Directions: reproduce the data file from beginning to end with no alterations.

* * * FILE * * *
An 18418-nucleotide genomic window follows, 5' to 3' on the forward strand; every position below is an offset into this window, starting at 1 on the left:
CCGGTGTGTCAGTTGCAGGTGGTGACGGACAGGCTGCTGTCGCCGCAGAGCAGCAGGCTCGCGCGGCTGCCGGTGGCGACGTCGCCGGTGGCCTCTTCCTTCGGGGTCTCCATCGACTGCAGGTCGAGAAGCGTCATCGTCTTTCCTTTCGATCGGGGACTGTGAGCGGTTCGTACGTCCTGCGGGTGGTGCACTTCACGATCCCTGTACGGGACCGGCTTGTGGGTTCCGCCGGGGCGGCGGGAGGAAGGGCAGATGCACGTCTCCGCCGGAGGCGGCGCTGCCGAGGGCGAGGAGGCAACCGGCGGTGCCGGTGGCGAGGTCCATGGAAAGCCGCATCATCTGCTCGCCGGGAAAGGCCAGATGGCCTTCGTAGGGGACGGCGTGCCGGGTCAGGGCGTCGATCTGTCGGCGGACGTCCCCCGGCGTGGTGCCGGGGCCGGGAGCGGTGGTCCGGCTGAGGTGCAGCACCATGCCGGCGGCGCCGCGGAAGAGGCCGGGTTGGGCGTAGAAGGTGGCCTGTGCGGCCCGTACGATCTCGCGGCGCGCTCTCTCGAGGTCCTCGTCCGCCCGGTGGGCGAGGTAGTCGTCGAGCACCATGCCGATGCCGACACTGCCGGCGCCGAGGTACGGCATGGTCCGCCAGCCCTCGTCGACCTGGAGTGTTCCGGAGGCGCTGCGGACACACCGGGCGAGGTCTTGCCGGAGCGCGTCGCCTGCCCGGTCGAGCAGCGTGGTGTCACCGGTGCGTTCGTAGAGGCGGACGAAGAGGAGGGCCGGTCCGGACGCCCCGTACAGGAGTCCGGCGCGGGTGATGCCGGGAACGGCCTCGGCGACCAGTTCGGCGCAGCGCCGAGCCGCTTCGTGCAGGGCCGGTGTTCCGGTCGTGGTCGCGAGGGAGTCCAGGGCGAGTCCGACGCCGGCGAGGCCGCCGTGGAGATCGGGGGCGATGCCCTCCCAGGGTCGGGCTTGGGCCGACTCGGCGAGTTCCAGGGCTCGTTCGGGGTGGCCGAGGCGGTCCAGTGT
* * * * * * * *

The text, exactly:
An 18418-nucleotide genomic window follows, 5' to 3' on the forward strand; every position below is an offset into this window, starting at 1 on the left:
CCGGTGTGTCAGTTGCAGGTGGTGACGGACAGGCTGCTGTCGCCGCAGAGCAGCAGGCTCGCGCGGCTGCCGGTGGCGACGTCGCCGGTGGCCTCTTCCTTCGGGGTCTCCATCGACTGCAGGTCGAGAAGCGTCATCGTCTTTCCTTTCGATCGGGGACTGTGAGCGGTTCGTACGTCCTGCGGGTGGTGCACTTCACGATCCCTGTACGGGACCGGCTTGTGGGTTCCGCCGGGGCGGCGGGAGGAAGGGCAGATGCACGTCTCCGCCGGAGGCGGCGCTGCCGAGGGCGAGGAGGCAACCGGCGGTGCCGGTGGCGAGGTCCATGGAAAGCCGCATCATCTGCTCGCCGGGAAAGGCCAGATGGCCTTCGTAGGGGACGGCGTGCCGGGTCAGGGCGTCGATCTGTCGGCGGACGTCCCCCGGCGTGGTGCCGGGGCCGGGAGCGGTGGTCCGGCTGAGGTGCAGCACCATGCCGGCGGCGCCGCGGAAGAGGCCGGGTTGGGCGTAGAAGGTGGCCTGTGCGGCCCGTACGATCTCGCGGCGCGCTCTCTCGAGGTCCTCGTCCGCCCGGTGGGCGAGGTAGTCGTCGAGCACCATGCCGATGCCGACACTGCCGGCGCCGAGGTACGGCATGGTCCGCCAGCCCTCGTCGACCTGGAGTGTTCCGGAGGCGCTGCGGACACACCGGGCGAGGTCTTGCCGGAGCGCGTCGCCTGCCCGGTCGAGCAGCGTGGTGTCACCGGTGCGTTCGTAGAGGCGGACGAAGAGGAGGGCCGGTCCGGACGCCCCGTACAGGAGTCCGGCGCGGGTGATGCCGGGAACGGCCTCGGCGACCAGTTCGGCGCAGCGCCGAGCCGCTTCGTGCAGGGCCGGTGTTCCGGTCGTGGTCGCGAGGGAGTCCAGGGCGAGTCCGACGCCGGCGAGGCCGCCGTGGAGATCGGGGGCGATGCCCTCCCAGGGTCGGGCTTGGGCCGACTCGGCGAGTTCCAGGGCTCGTTCGGGGTGGCCGAGGCGGTCCAGTGT